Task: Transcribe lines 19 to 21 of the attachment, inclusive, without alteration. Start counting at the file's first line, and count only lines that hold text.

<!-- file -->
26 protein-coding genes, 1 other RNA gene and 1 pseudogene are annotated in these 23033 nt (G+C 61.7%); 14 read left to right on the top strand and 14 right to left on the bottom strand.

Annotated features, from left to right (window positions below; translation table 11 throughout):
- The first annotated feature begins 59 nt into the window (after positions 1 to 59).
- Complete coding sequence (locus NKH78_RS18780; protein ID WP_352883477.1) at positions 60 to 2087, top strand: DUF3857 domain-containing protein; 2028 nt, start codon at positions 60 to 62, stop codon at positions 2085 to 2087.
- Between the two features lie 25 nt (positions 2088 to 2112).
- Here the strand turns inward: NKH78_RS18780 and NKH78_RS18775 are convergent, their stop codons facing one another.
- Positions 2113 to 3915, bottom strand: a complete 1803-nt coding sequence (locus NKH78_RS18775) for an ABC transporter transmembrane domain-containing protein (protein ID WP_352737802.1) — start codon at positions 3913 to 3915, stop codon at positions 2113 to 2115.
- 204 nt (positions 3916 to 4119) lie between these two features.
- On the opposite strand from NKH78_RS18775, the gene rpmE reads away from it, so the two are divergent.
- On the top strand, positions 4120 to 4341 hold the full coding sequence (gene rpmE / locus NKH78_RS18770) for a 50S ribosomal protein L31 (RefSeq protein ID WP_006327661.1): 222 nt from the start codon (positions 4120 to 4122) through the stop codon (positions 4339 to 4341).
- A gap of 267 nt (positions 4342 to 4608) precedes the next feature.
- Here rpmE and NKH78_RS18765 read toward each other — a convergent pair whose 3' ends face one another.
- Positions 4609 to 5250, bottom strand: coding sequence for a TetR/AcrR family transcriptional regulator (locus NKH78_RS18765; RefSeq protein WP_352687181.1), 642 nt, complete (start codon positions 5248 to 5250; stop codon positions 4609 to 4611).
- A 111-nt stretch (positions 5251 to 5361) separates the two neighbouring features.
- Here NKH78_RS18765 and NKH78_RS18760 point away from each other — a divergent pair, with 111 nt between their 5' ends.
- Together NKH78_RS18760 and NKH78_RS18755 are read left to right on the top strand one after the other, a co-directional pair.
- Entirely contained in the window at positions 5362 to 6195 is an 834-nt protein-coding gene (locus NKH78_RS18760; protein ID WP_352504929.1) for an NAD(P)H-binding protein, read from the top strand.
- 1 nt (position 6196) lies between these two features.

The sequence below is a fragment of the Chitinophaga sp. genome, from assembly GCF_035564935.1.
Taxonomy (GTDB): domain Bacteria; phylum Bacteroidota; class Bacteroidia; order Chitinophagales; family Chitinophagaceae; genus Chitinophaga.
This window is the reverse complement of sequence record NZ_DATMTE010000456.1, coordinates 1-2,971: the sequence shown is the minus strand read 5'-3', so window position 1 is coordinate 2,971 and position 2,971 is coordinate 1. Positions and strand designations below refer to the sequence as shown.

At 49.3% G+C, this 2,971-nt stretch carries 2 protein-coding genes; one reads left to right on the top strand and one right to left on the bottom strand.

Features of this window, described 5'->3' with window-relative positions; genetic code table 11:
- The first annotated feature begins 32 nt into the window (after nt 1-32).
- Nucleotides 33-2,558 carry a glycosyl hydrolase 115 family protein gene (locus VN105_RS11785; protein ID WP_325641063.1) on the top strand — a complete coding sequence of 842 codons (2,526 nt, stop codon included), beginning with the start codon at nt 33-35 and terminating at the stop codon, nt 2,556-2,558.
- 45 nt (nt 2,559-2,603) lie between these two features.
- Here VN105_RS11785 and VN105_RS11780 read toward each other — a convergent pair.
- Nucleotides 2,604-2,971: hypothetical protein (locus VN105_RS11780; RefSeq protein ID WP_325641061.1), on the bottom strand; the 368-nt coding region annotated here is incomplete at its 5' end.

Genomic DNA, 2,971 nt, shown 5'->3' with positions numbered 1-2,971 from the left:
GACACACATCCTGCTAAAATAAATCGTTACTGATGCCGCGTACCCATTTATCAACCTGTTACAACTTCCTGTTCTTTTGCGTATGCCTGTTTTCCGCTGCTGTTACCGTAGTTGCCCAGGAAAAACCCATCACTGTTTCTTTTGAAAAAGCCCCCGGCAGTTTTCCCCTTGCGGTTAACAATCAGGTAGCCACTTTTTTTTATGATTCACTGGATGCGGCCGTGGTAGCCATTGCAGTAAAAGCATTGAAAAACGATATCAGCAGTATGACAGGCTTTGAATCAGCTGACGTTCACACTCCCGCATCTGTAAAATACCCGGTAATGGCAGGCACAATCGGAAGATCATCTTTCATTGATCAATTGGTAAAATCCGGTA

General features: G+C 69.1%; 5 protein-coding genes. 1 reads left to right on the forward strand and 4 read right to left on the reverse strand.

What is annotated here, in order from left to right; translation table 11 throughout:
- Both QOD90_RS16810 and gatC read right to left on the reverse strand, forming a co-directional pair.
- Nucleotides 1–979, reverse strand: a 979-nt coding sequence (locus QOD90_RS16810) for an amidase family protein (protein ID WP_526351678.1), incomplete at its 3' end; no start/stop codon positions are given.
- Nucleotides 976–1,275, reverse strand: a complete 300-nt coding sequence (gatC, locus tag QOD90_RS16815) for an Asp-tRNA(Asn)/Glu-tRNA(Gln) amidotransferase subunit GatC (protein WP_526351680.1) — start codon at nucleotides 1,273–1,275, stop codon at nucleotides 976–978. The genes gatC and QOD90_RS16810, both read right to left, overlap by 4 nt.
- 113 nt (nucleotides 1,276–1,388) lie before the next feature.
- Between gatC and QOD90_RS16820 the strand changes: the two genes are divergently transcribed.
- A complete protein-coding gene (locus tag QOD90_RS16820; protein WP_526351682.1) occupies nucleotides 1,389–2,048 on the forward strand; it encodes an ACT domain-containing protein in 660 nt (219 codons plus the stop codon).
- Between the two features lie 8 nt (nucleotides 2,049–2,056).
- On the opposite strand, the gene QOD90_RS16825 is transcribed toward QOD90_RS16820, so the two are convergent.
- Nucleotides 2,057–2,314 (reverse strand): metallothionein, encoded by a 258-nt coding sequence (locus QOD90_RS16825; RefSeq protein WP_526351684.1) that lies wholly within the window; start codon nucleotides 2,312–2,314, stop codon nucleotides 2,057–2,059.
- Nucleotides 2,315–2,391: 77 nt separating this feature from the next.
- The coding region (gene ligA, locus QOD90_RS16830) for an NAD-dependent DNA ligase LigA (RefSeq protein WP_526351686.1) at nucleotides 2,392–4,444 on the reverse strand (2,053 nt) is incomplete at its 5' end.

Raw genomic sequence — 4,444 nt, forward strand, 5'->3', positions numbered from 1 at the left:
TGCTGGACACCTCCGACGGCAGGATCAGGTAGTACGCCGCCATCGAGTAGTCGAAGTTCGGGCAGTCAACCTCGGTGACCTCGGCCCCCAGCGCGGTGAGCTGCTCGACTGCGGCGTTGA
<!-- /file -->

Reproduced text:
The sequence below is a fragment of the Chitinophaga sp. genome, from assembly GCF_035564935.1.
Taxonomy (GTDB): domain Bacteria; phylum Bacteroidota; class Bacteroidia; order Chitinophagales; family Chitinophagaceae; genus Chitinophaga.
This window is the reverse complement of sequence record NZ_DATMTE010000456.1, coordinates 1-2,971: the sequence shown is the minus strand read 5'-3', so window position 1 is coordinate 2,971 and position 2,971 is coordinate 1. Positions and strand designations below refer to the sequence as shown.